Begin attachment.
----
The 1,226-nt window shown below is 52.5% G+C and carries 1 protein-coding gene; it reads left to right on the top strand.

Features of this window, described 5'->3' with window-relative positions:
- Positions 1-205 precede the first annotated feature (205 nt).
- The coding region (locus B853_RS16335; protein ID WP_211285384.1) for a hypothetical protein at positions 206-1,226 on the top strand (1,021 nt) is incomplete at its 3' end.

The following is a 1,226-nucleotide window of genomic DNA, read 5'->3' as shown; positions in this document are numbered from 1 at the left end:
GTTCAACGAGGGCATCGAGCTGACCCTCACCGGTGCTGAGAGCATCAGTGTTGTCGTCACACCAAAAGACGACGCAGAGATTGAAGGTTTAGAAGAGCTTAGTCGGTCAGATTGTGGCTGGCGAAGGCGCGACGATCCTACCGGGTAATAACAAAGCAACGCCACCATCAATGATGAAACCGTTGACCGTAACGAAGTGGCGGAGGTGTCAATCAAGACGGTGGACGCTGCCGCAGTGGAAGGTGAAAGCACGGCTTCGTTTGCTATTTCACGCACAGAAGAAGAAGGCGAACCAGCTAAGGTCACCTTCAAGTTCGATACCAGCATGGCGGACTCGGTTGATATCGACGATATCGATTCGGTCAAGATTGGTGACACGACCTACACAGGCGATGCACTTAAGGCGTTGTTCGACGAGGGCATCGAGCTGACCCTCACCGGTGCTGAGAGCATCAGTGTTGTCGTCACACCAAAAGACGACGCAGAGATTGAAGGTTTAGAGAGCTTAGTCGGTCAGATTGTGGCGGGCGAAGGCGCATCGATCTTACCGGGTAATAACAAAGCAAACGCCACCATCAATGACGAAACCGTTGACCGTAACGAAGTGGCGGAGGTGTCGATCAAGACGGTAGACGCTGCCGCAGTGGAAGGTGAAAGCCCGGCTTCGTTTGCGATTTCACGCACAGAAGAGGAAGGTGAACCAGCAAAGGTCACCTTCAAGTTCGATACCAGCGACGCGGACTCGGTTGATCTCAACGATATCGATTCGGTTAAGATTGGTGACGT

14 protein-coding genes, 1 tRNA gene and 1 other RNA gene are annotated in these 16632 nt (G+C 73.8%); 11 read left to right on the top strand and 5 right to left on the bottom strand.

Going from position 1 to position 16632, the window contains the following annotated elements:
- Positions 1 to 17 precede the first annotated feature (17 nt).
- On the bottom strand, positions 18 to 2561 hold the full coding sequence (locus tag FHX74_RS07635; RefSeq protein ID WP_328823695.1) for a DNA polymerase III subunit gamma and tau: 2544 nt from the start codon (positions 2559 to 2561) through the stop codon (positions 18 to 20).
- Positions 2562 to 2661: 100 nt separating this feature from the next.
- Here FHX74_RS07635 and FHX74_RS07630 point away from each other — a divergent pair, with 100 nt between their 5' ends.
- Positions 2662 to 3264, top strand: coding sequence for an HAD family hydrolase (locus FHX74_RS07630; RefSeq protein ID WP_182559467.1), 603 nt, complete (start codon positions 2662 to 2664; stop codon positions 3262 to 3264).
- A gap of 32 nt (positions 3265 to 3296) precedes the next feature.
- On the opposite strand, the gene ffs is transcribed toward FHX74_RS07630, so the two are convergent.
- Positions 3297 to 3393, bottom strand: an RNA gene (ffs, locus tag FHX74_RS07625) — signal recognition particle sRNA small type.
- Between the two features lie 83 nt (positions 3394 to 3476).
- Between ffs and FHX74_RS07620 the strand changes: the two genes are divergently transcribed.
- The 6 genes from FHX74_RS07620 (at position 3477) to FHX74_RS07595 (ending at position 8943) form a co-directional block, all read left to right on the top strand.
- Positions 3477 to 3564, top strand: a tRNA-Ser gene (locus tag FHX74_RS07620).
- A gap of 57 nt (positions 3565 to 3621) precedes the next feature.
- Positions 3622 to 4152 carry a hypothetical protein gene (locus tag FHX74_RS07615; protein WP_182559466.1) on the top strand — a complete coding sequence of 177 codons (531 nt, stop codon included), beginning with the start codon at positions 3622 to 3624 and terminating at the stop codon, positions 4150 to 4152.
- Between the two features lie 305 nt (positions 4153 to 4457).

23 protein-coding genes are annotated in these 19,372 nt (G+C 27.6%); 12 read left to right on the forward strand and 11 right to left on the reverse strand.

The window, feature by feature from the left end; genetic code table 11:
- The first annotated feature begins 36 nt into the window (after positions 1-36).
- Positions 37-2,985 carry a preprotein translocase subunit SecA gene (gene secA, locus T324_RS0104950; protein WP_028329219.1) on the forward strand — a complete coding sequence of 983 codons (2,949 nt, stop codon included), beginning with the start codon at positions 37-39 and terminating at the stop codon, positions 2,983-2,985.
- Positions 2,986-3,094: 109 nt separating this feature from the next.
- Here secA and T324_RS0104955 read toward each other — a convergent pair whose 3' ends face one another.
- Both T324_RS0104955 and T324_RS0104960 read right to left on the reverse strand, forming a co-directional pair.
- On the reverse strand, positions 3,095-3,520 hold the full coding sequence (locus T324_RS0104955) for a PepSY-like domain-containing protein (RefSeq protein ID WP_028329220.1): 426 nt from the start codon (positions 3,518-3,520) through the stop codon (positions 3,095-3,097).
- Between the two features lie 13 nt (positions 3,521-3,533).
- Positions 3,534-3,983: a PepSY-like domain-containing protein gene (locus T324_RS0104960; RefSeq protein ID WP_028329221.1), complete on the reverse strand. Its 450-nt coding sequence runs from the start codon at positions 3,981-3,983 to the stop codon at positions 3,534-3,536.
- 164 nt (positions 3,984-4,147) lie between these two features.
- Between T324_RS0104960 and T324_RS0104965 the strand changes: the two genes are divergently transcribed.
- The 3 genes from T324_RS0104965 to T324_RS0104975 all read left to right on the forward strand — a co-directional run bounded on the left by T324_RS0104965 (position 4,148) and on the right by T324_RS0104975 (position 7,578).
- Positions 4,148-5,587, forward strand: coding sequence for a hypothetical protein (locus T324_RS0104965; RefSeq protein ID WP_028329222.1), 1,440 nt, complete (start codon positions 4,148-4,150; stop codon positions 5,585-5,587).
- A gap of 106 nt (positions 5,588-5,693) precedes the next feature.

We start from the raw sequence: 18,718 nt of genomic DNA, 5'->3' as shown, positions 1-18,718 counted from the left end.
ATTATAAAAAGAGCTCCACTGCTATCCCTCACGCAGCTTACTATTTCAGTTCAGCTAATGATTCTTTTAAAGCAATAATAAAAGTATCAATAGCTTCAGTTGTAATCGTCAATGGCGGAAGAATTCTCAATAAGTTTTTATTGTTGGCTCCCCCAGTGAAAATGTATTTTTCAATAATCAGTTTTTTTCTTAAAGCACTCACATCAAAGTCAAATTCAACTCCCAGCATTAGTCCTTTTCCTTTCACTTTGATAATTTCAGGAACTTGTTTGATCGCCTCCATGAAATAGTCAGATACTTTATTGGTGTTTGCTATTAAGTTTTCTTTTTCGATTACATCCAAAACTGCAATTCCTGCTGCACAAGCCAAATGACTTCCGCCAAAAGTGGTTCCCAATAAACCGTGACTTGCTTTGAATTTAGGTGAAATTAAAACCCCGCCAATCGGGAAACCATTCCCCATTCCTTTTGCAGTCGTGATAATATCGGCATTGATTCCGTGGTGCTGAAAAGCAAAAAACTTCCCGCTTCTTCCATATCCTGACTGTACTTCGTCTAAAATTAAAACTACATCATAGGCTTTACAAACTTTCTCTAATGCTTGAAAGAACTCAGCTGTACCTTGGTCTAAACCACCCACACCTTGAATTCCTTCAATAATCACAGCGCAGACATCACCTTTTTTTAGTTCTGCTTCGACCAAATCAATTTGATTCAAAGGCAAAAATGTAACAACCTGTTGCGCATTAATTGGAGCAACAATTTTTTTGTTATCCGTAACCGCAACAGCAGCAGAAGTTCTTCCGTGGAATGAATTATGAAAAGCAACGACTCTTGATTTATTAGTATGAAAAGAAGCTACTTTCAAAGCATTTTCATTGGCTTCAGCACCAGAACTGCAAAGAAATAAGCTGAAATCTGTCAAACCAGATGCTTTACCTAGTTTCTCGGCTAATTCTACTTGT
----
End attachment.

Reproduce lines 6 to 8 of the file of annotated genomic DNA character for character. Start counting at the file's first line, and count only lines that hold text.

GTTCAACGAGGGCATCGAGCTGACCCTCACCGGTGCTGAGAGCATCAGTGTTGTCGTCACACCAAAAGACGACGCAGAGATTGAAGGTTTAGAAGAGCTTAGTCGGTCAGATTGTGGCTGGCGAAGGCGCGACGATCCTACCGGGTAATAACAAAGCAACGCCACCATCAATGATGAAACCGTTGACCGTAACGAAGTGGCGGAGGTGTCAATCAAGACGGTGGACGCTGCCGCAGTGGAAGGTGAAAGCACGGCTTCGTTTGCTATTTCACGCACAGAAGAAGAAGGCGAACCAGCTAAGGTCACCTTCAAGTTCGATACCAGCATGGCGGACTCGGTTGATATCGACGATATCGATTCGGTCAAGATTGGTGACACGACCTACACAGGCGATGCACTTAAGGCGTTGTTCGACGAGGGCATCGAGCTGACCCTCACCGGTGCTGAGAGCATCAGTGTTGTCGTCACACCAAAAGACGACGCAGAGATTGAAGGTTTAGAGAGCTTAGTCGGTCAGATTGTGGCGGGCGAAGGCGCATCGATCTTACCGGGTAATAACAAAGCAAACGCCACCATCAATGACGAAACCGTTGACCGTAACGAAGTGGCGGAGGTGTCGATCAAGACGGTAGACGCTGCCGCAGTGGAAGGTGAAAGCCCGGCTTCGTTTGCGATTTCACGCACAGAAGAGGAAGGTGAACCAGCAAAGGTCACCTTCAAGTTCGATACCAGCGACGCGGACTCGGTTGATCTCAACGATATCGATTCGGTTAAGATTGGTGACGT

14 protein-coding genes, 1 tRNA gene and 1 other RNA gene are annotated in these 16632 nt (G+C 73.8%); 11 read left to right on the top strand and 5 right to left on the bottom strand.

Going from position 1 to position 16632, the window contains the following annotated elements: